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a four dimensional hypercube might be realized in 3D with a cube with the corners colored with four colors, maybe.
this is a guess that I had a few months ago, but I can't prove it and I'm not sure exactly how it would work.
the reason I'm working on this occasionally is because a 4D hypercube can also be realized with a 4variable Karnaugh map, which I used in college for digital simplification of boolean expressions.
I ask of you folks to help me iin anyway, or if not, any questions are also welcome as I might have more info I can provide if you are interested.
I forgot to mention that it is not just a plain old empty hypercube I am talking about I guess.
It is a hypercuble with the sixteen corners being colored with one of two colors (0 or 1, binary).
The reason for this is because then the hypercube expresses the output conditions of a
truth table with its colors, true or false. Each position on the hypercube (x,y,z,w) are the
input values of the variables in the boolean expression.
For example, binary output = (input x, input y, input z, input w).
So the coordinates of the corners of the hypercube are the sixteen input permutations.
And the binary output is the color you color that vertex or corner.
igloo myrtilles fourmis
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The rumor is that there are 402 ways to color a hypercubes corners with two colors.
Someone will say immediately, no there are 65536 ways, but I am counting combinations,
not permutations I guess. Like taking into account mirror images and rotational equivalents.
So I guess if this 402 is correct, if I remember correctly, then I could draw all the 4 color ones
on a cube and see how many I get. I started that a few months ago but I lost track of how to
keep track of them and categorise the shapes. Any ideas on how to keep track of things when
there is no apparent order or method? If I remember right I programmed a BASIC program
that came out to the 402 number and I also saw the 402 number on the internet a long time ago with
someones theory as to how the brain works. That made me laugh.
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I have started out with a depiction of the 22 shapes you
can make on a cube with just white and black. I have
used more colors just to make it easier to see the
grouping by the number of corners being colored.
Also note that the 5 corners and the 3 corners colored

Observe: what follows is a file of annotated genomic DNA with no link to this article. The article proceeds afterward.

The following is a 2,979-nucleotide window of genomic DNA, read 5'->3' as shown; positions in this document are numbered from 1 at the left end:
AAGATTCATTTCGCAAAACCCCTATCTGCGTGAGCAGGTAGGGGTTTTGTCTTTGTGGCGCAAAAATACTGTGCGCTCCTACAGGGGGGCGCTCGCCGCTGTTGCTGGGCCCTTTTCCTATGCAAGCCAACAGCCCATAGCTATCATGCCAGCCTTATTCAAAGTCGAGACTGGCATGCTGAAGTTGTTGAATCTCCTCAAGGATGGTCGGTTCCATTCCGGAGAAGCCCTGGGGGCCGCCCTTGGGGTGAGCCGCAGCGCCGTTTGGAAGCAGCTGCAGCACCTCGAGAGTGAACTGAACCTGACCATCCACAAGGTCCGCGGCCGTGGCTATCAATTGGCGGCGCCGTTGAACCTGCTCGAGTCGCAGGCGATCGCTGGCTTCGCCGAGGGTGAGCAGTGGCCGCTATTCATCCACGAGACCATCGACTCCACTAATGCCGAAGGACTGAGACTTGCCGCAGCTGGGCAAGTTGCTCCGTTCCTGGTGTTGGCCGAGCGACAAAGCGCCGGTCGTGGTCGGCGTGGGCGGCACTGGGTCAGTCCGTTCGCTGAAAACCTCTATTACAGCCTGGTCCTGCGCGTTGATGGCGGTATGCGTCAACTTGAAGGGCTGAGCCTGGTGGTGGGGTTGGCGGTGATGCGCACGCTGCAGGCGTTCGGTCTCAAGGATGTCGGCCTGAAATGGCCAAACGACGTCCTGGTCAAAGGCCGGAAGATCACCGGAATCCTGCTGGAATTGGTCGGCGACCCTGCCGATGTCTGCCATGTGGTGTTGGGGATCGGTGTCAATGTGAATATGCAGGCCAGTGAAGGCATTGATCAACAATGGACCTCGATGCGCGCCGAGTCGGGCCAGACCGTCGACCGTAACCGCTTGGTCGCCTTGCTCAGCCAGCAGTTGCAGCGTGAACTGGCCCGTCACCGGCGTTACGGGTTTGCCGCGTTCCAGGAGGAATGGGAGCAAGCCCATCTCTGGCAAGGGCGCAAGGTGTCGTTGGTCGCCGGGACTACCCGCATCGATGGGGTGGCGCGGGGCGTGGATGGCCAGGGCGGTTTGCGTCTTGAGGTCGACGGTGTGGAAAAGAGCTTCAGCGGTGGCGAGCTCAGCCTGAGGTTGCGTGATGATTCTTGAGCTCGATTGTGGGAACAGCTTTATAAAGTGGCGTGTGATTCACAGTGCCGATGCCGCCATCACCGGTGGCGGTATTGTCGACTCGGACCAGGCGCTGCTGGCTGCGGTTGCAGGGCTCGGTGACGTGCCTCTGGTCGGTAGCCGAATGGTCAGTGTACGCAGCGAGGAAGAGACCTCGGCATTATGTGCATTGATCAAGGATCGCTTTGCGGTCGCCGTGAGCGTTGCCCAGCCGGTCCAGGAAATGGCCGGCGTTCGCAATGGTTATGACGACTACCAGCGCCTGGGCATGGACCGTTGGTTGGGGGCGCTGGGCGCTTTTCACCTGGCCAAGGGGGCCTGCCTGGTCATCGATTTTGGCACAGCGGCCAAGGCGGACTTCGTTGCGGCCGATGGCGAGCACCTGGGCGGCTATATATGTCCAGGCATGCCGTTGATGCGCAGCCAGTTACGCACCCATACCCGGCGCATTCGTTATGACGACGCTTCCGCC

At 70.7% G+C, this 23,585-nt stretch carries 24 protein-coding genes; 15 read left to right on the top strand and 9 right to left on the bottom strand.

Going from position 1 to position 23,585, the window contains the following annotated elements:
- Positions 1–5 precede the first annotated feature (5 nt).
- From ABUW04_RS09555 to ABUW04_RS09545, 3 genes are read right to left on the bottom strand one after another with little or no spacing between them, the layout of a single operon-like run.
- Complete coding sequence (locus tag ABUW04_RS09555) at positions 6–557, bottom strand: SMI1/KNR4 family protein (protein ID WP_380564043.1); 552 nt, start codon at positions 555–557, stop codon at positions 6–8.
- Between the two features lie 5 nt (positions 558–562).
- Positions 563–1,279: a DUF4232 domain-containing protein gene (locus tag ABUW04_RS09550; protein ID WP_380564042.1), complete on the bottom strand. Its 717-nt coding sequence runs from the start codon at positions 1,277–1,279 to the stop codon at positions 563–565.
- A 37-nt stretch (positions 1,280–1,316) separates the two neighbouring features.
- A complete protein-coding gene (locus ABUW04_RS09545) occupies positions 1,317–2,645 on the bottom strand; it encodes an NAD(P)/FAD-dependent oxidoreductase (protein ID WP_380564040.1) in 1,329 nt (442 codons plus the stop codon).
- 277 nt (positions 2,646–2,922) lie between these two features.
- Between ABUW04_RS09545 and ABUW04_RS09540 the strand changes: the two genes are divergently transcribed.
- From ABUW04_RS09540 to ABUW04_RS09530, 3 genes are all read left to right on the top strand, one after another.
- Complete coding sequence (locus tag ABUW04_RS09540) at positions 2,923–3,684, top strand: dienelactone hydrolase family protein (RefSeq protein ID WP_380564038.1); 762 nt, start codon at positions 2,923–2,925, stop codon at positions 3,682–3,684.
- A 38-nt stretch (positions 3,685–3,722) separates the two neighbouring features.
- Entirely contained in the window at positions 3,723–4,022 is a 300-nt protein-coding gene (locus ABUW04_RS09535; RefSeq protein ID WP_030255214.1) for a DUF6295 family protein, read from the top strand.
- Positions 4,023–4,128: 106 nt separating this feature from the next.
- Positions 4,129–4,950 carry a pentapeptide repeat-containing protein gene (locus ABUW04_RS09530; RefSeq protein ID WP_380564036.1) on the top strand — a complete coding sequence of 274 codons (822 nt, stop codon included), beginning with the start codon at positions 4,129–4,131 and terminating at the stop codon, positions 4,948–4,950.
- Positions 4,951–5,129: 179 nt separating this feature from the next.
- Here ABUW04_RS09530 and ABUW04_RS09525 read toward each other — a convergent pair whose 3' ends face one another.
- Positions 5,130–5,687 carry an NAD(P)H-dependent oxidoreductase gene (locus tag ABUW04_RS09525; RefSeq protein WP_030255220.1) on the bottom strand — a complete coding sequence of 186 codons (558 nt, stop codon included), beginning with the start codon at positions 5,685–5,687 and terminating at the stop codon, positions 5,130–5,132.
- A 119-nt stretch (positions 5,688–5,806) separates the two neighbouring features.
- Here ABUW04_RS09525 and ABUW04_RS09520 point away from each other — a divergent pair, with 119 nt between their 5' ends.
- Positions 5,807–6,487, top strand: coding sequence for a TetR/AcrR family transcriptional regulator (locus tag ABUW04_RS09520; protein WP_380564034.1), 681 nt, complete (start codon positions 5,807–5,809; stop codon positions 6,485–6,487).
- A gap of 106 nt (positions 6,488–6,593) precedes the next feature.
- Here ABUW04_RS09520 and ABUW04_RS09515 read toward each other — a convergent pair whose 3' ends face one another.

are just inverses. And 6 and 2 corners colored are
simply inverses. And 7 and 1 corners colored are
just inverses. And the zero and all 8 corners colored
are simply inverses.
Here is a picture. This will get me started with the
next step I guess.
igloo myrtilles fourmis
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I was just pondering what I am doing and it seems to me, just casually that there are going to be more than
the 402 when 4 coloring on a cubes corners. I am even considering doing substitution
and mixing of the 4 colors so that
each color is not an absolute color, but a relative color with respect to the other 3 colors. But even so, I am
getting more and more positive in my little mind that the combinations of this will exceed 402 because the
binary number 00, 01, 10, and 11 that you can apply to an outer cube surrounding a smaller cube inside it,
which is the most typical drawing we give to the 4d hypercube (but there are others), let me rephrase that,
what I mean is that the outer cubes'corners will get the first binary digit of a double digit number and the
inner cubes'corners will get the ones place digit of the twodigit number. Now this twodigit number can attain
4 numbers = {0,1,2,3}. But the problem with me thinking I could reduce this to just the inner cube and
color it with 4 colors I believe is flawful at this point, but I will try to prove it, and that's good, because, disproving
that it could be equivalent is easier than proving the equivalency, obviously, especially just by examples,
which can have coincidental quantities and relationships that fool you into believing they are eqivalent.
But still (English is so combersome) I haven't said really why I think I am wrong about this hypercube to
cube relationship; essentially I think I am wrong is because the hypercube could be looked at from more
angles, from the left, the bottom, right, back, inside looking up, etc, and also in a torus, going around
counterclockwise, and in a stack, etc. So basically I've proven nothing yet, but I wanted to doubt that this
is going to work, just for the record. Talk later. john
I think the relative color idea is not right because if each color basically represents outer cube corner used
and inner same corner used, then mixing up these colors would make two corners used the same as one or
no corners being used. but to be more sure... say I had two reds and a green and a yellow on one plane.
Now if red means 11 and green means 01 and yellow means 00, I am pretty certain by mixing these up